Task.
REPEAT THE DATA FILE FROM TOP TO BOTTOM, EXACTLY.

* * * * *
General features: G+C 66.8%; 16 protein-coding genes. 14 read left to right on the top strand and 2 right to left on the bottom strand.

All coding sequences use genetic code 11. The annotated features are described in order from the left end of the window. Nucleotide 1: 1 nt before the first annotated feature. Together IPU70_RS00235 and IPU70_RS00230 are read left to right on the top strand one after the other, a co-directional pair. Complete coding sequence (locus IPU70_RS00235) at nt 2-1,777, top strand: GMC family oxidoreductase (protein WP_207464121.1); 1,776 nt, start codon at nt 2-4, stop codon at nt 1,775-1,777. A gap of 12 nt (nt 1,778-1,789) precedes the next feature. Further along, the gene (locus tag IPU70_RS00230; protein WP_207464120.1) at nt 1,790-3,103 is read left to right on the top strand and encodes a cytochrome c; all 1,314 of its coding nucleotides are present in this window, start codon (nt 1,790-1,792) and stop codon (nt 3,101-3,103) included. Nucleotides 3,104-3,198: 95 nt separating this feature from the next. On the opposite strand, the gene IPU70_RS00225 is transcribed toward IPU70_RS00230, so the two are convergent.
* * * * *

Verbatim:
General features: G+C 66.8%; 16 protein-coding genes. 14 read left to right on the top strand and 2 right to left on the bottom strand.

All coding sequences use genetic code 11. The annotated features are described in order from the left end of the window. Nucleotide 1: 1 nt before the first annotated feature. Together IPU70_RS00235 and IPU70_RS00230 are read left to right on the top strand one after the other, a co-directional pair. Complete coding sequence (locus IPU70_RS00235) at nt 2-1,777, top strand: GMC family oxidoreductase (protein WP_207464121.1); 1,776 nt, start codon at nt 2-4, stop codon at nt 1,775-1,777. A gap of 12 nt (nt 1,778-1,789) precedes the next feature. Further along, the gene (locus tag IPU70_RS00230; protein WP_207464120.1) at nt 1,790-3,103 is read left to right on the top strand and encodes a cytochrome c; all 1,314 of its coding nucleotides are present in this window, start codon (nt 1,790-1,792) and stop codon (nt 3,101-3,103) included. Nucleotides 3,104-3,198: 95 nt separating this feature from the next. On the opposite strand, the gene IPU70_RS00225 is transcribed toward IPU70_RS00230, so the two are convergent.